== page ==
Property experts have predicted that demand for office space in skyscrapers in London’s financial district is set to fall significantly despite the loosening of the coronavirus lockdown.
The City and Canary Wharf could both experience major changes in demand as physical distancing rules curtail the use of lifts.
With only two people allowed in a lift, working on upper floors in buildings would become unviable, many consider.
On Tuesday, City minister John Glen said banks in the City would need less office space after Covid-19.
At an online event held by the New Financial thinktank, Glen said: “Some of the banks will reduce their physical footprint in terms of their square footage in the City.”
Quoted by the Guardian on Tuesday, property consultant Tony Lorenz, of real estate specialist Lorenz Consultancy, said the trends he was seeing were the “most dramatic” shift he had seen in 50 years working in the commercial property sector.
The consultancy’s work with banks and financial bodies had led him to conclude that even allowing for physical distancing measures, such as the separation of desks, firms now had 20% more office space than they required.
Companies were not just planning to reduce their office size, he told the Guardian, but were looking to move to buildings where they could better control the environment and ensure the wellbeing of their workforce.
In April the chief executive of Barclays, Jes Staley, foresaw the trend away from skyscrapers: “I think the notion of putting 7,000 people in a building may be a thing of the past, and we will find ways to operate with more distancing over a much longer period of time,” he said.
Staley added that his bank was re-evaluating how much office space it needed, because it was now being operated by employees on computers “from their kitchens“.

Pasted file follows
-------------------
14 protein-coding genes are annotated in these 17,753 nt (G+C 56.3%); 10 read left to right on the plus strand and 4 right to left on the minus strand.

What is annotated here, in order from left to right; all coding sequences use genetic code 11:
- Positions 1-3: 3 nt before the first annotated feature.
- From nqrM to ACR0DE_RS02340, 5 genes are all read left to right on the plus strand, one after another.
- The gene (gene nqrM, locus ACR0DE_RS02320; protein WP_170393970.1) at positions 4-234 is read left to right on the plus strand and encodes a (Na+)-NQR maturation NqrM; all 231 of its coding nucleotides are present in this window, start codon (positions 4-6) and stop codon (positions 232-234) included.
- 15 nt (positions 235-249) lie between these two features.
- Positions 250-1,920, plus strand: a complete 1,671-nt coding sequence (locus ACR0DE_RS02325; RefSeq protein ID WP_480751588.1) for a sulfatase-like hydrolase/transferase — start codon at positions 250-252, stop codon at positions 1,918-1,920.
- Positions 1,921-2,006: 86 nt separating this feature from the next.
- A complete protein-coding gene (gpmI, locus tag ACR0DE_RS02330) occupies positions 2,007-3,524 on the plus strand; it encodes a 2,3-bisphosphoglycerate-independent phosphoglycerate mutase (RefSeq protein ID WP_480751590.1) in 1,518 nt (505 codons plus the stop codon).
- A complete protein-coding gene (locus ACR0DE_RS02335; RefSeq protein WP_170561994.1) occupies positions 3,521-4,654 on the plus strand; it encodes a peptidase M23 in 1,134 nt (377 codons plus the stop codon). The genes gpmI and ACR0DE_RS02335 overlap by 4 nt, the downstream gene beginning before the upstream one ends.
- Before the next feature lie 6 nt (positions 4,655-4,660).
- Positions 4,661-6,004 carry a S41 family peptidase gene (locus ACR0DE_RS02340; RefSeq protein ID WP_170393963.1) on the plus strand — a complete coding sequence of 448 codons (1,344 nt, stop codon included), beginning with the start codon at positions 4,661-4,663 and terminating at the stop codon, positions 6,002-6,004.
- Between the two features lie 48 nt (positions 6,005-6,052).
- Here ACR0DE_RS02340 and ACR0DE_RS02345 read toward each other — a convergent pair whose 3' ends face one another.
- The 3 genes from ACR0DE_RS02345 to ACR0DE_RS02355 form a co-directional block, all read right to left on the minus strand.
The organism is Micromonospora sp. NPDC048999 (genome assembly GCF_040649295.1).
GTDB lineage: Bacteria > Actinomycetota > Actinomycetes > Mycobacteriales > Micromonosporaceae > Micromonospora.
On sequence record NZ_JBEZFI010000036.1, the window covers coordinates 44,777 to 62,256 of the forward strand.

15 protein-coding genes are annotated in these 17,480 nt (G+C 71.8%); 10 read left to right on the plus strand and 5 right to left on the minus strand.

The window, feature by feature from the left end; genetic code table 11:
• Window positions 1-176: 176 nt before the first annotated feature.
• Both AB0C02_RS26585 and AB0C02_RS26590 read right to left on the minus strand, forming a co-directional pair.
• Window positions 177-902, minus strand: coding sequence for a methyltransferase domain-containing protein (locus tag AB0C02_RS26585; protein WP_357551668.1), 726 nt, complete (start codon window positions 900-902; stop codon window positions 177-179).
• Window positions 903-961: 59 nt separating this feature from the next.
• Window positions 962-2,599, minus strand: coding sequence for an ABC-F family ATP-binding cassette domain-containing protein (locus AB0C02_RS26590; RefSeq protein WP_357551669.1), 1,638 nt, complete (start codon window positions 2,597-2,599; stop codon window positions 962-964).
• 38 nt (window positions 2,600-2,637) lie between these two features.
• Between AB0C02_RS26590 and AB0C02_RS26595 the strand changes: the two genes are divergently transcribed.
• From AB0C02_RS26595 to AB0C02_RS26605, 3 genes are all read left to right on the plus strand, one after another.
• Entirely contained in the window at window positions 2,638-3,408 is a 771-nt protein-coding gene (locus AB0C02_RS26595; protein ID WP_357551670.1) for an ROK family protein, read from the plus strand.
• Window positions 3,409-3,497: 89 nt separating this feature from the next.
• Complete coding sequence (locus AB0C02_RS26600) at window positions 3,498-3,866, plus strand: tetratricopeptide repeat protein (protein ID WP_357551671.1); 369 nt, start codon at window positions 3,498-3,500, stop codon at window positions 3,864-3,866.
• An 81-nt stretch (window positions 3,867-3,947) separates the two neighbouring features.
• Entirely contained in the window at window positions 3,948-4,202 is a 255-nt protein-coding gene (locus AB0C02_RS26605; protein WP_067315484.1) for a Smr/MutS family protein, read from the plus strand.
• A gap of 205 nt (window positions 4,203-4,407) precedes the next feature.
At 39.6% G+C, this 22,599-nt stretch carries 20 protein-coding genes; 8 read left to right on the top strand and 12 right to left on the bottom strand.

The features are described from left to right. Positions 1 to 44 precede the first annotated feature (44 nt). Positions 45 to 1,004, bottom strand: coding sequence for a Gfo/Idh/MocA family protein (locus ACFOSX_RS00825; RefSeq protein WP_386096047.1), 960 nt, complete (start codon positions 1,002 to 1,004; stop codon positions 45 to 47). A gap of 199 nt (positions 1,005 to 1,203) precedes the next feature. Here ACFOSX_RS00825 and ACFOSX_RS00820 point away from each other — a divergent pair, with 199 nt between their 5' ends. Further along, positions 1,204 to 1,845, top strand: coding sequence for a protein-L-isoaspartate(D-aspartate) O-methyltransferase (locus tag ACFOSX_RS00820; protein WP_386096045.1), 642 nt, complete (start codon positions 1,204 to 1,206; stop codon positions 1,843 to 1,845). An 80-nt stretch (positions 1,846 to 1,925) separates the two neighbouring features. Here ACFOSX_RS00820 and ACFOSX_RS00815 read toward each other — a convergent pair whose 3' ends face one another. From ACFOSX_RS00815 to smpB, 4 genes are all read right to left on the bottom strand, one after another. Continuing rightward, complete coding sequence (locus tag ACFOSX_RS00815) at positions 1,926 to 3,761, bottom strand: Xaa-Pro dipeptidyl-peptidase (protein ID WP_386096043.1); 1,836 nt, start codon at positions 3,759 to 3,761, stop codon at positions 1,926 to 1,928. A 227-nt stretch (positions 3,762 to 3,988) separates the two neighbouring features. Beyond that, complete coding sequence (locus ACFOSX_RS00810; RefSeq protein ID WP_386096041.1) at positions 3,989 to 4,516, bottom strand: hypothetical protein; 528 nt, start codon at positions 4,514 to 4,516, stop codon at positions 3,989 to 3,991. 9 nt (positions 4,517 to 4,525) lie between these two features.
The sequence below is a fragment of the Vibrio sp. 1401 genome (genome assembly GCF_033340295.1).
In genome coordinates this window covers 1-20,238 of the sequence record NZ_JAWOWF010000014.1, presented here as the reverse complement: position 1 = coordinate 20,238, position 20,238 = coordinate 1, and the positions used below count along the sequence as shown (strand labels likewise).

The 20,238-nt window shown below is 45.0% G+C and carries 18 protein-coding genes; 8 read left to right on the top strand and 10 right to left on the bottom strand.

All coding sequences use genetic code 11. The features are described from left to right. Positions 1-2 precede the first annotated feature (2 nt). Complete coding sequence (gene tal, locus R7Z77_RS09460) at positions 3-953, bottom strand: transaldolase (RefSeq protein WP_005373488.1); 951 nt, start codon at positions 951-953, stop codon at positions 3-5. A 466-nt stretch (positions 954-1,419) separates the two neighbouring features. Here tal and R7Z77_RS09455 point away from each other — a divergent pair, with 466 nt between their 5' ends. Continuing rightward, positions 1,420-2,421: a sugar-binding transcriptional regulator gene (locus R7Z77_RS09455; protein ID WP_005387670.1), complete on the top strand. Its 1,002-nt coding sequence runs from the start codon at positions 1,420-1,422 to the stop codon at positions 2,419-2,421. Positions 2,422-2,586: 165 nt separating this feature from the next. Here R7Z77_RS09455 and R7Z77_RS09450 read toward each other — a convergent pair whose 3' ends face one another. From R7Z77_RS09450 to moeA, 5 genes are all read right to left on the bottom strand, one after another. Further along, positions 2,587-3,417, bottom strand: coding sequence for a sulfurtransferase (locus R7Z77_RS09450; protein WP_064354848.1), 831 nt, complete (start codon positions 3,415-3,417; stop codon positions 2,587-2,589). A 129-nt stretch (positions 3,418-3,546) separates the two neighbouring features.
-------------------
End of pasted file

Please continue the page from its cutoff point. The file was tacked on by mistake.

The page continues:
One possibility, he mooted, was to use retail branches as network hubs for investment bankers and call centre workers so that they could avoid long commutes and busy central offices.
About 70,000 of Barclays’ staff worldwide are working from home due to coronavirus lockdown measures.
Meanwhile, research by credit rating agency Moody’s Investor Service suggests that environmental, social and governance (ESG) factors were an increasing focus for investors, who were watching to see whether companies were best supporting employees and clients as the coronavirus pandemic hit economies globally.
Investors were increasingly asking about whether companies had helped employees with technology at home, whether they would continue a flexible work policy and whether they had been lenient with creditors.
“We are a long-term investor, so we won’t be selling shares of companies immediately even if they don’t meet our ESG expectations,” one senior executive at an investment firm said. “We will continue having dialogue with them and monitor how they will change over the next five to six years.”
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